Five impressive candidates are shortlisted for the 2019 Steven and Gill Bullock Award, presented to the Nuffield scholar judged to have done the most with their Nuffield experience 10 years after completing their scholar’s report.
Established in memory of Steven Bullock, Farmers Weekly‘s farm manager from 1963 to 1988, the award comes with a £1,000 cash prize. Karl Schneider profiles the finalists.
In 2009 Jim Shanks used his Nuffield scholarship to travel to Sweden, Denmark, Germany and the US, looking at energy from agriculture.
He returned convinced of the potential of wind and biogas, but also inspired by the idea of using on-farm energy to fuel further diversification.
Things didn’t start well. Jim applied for planning for a 500kW wind turbine on his home farm in Hawick, in the Scottish borders. However, there was a concerted opposition campaign that encouraged local people to fill in pro-forma objection forms – available from the local shop – and the bid ultimately failed.
Undeterred, Jim turned his attention to biogas and, in 2014, power began to flow from a 200kW biogas unit. The plant now operates 8,575 hours a year at full capacity, putting it in the top 2% in the UK.
But Jim’s biggest success has come from tomatoes. In 2016, he built a 1.6ha glasshouse producing tomatoes using waste heat and carbon dioxide from the biogas plant.
Opened in 2017 by Princess Anne, the glasshouse now produces 750t of tomatoes a year for Morrisons and Asda, resurrecting an industry that had virtually died north of the border.
In 2009, the farm produced 1.6m litres of milk from 200ha. Now it produces 1.8m litres of milk, 1,600MW of renewable electricity, 8,000MW of renewable heat and 750t of tomatoes – still from the same 200ha.
Employment has gone from three to 40 and pre-tax profits from £90,000 to £750,000.
“We took the worst-performing four acres of land on the farm and turned it into the most productive in rural Scotland,” Jim says.
The glasshouse employs 100% local staff, and Jim is particularly proud of the fact that the space in the local shop where the objection forms once lay is now taken up with tomatoes.
Jim is also a director of Borders Machinery Ring, a director of the Border Union Agricultural Society and chairman of Nuffield Scotland.
Nick Chippindale is the third generation to be involved in the family poultry business, based in Harrogate, Yorkshire.
He joined Chippindale Foods in 1993 after completing an honours degree in industrial design at Newcastle Polytechnic.
Nick’s 2009 Nuffield scholarship investigated the effect EU legislation banning the use of conventional layer cages would have on the UK poultry sector.
He returned with renewed confidence and a commitment to expand the company’s free-range egg business.
Moving to 100% free-range production, he rapidly expanded the operation to 1.2 million layers.
With the family farm too small to support further expansion, Nick relocated the business to a bigger site where, in 2013, he completed construction of a 5,100sq m state-of-the-art egg-grading and packing facility.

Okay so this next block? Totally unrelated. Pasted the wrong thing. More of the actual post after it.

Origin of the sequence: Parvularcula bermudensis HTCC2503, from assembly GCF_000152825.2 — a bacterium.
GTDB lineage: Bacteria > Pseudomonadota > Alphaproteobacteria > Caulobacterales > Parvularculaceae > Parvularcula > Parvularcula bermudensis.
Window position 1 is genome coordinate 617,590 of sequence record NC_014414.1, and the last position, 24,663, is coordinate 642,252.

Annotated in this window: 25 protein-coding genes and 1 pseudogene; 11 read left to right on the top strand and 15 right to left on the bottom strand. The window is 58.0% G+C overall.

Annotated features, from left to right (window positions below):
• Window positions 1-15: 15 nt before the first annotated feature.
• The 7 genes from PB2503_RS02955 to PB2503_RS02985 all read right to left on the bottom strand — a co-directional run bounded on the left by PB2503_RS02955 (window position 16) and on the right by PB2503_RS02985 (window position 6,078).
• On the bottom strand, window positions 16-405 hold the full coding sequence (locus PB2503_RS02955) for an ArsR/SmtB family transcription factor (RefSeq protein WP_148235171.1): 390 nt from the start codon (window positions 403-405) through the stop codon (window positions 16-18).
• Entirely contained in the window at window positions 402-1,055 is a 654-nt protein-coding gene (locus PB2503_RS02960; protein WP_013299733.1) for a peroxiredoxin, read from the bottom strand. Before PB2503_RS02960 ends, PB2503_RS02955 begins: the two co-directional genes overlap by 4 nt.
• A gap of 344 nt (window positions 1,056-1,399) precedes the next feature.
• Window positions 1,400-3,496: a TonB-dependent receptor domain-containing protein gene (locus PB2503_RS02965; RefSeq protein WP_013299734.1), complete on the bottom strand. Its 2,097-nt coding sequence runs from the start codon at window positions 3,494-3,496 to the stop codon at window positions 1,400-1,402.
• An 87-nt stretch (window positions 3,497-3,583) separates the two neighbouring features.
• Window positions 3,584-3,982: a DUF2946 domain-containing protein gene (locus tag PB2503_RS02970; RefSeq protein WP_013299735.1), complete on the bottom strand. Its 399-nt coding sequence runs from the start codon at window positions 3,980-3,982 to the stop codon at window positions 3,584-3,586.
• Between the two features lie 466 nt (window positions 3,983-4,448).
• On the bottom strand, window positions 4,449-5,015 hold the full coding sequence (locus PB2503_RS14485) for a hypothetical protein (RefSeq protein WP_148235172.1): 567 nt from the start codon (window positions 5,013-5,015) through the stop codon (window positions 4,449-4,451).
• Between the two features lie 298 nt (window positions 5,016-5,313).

Working with local poultry farmers, the business went from strength to strength. An early customer was Morrisons – Nick started selling Yorkshire eggs to three local stores, and now supplies 500 of the supermarket’s outlets.
So successful was the relationship that, last year, Chippindale was bought by Morrisons Manufacturing, the supermarket giant’s food production arm. Chippindale now packs more than 1m eggs a day.
The strong working relationship with farmers remains at the heart of the business and underpins the company’s initiatives to boost quality and sustainability.
One example of this is the “Bee-friendly farm” initiative, which encourages farmers to plant areas of nectar-rich habitat within the birds’ range.
The programme won the Compassion in World Farming Sustainability Award earlier this year.
Nick continues to work in the business, focusing on expansion plans. He still values his relationship with fellow Nuffield scholars, and is the current chairman of the Nuffield Poultry Study Group.
Lameness prevention in dairy cows was the topic of Jo Speed’s Nuffield scholarship, which she began in 2008.
Returning from her travels, Jo immediately set to work to make a difference.
Working at the AHDB, she was instrumental in launching a tool to help dairy farmers tackle lameness (the AHDB Healthy Feet programme).
This dovetailed with another strand of her work, where she developed a scoring system to measure cow mobility.
The AHDB Mobility Score has since become recognised in the UK and internationally as the standard measure of cow mobility, used by farm assurance schemes and the industry.
Jo realised the new scoring system would only work if those applying it were properly trained. So, in 2016, she was part of a team that launched a new qualification for mobility scoring, along with a Register of Mobility Scorers (RoMS).